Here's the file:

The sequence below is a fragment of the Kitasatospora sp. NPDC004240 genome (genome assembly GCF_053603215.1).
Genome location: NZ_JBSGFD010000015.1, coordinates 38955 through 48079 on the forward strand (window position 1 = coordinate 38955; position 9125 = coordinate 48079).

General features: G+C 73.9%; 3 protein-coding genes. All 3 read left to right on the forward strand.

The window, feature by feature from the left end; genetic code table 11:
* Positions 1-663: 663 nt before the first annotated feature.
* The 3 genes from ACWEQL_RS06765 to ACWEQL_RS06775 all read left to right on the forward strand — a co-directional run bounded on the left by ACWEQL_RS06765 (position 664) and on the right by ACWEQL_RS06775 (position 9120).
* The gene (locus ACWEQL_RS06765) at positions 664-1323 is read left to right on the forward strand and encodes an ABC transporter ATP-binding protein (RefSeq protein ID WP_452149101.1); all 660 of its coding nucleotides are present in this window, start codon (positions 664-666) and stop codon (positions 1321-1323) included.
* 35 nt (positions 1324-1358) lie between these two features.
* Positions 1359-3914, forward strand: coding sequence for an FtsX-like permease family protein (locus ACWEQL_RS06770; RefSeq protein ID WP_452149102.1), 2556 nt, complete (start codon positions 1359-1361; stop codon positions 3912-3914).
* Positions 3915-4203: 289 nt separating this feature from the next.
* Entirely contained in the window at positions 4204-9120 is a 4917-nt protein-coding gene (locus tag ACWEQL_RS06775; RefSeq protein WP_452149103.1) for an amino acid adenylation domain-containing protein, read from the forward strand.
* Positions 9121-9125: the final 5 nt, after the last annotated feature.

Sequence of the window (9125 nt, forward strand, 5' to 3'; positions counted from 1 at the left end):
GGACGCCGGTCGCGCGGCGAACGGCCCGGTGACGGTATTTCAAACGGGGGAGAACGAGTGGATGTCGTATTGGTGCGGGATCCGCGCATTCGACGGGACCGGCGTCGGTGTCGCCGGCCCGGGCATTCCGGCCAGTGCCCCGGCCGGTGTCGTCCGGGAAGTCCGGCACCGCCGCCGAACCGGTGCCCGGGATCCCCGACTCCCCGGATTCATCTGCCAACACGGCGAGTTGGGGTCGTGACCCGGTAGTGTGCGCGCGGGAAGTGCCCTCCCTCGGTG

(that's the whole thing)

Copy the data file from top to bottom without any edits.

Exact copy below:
The sequence below is a fragment of the Kitasatospora sp. NPDC004240 genome (genome assembly GCF_053603215.1).
Genome location: NZ_JBSGFD010000015.1, coordinates 38955 through 48079 on the forward strand (window position 1 = coordinate 38955; position 9125 = coordinate 48079).

General features: G+C 73.9%; 3 protein-coding genes. All 3 read left to right on the forward strand.

The window, feature by feature from the left end; genetic code table 11:
* Positions 1-663: 663 nt before the first annotated feature.
* The 3 genes from ACWEQL_RS06765 to ACWEQL_RS06775 all read left to right on the forward strand — a co-directional run bounded on the left by ACWEQL_RS06765 (position 664) and on the right by ACWEQL_RS06775 (position 9120).
* The gene (locus ACWEQL_RS06765) at positions 664-1323 is read left to right on the forward strand and encodes an ABC transporter ATP-binding protein (RefSeq protein ID WP_452149101.1); all 660 of its coding nucleotides are present in this window, start codon (positions 664-666) and stop codon (positions 1321-1323) included.
* 35 nt (positions 1324-1358) lie between these two features.
* Positions 1359-3914, forward strand: coding sequence for an FtsX-like permease family protein (locus ACWEQL_RS06770; RefSeq protein ID WP_452149102.1), 2556 nt, complete (start codon positions 1359-1361; stop codon positions 3912-3914).
* Positions 3915-4203: 289 nt separating this feature from the next.
* Entirely contained in the window at positions 4204-9120 is a 4917-nt protein-coding gene (locus tag ACWEQL_RS06775; RefSeq protein WP_452149103.1) for an amino acid adenylation domain-containing protein, read from the forward strand.
* Positions 9121-9125: the final 5 nt, after the last annotated feature.

Sequence of the window (9125 nt, forward strand, 5' to 3'; positions counted from 1 at the left end):
GGACGCCGGTCGCGCGGCGAACGGCCCGGTGACGGTATTTCAAACGGGGGAGAACGAGTGGATGTCGTATTGGTGCGGGATCCGCGCATTCGACGGGACCGGCGTCGGTGTCGCCGGCCCGGGCATTCCGGCCAGTGCCCCGGCCGGTGTCGTCCGGGAAGTCCGGCACCGCCGCCGAACCGGTGCCCGGGATCCCCGACTCCCCGGATTCATCTGCCAACACGGCGAGTTGGGGTCGTGACCCGGTAGTGTGCGCGCGGGAAGTGCCCTCCCTCGGTG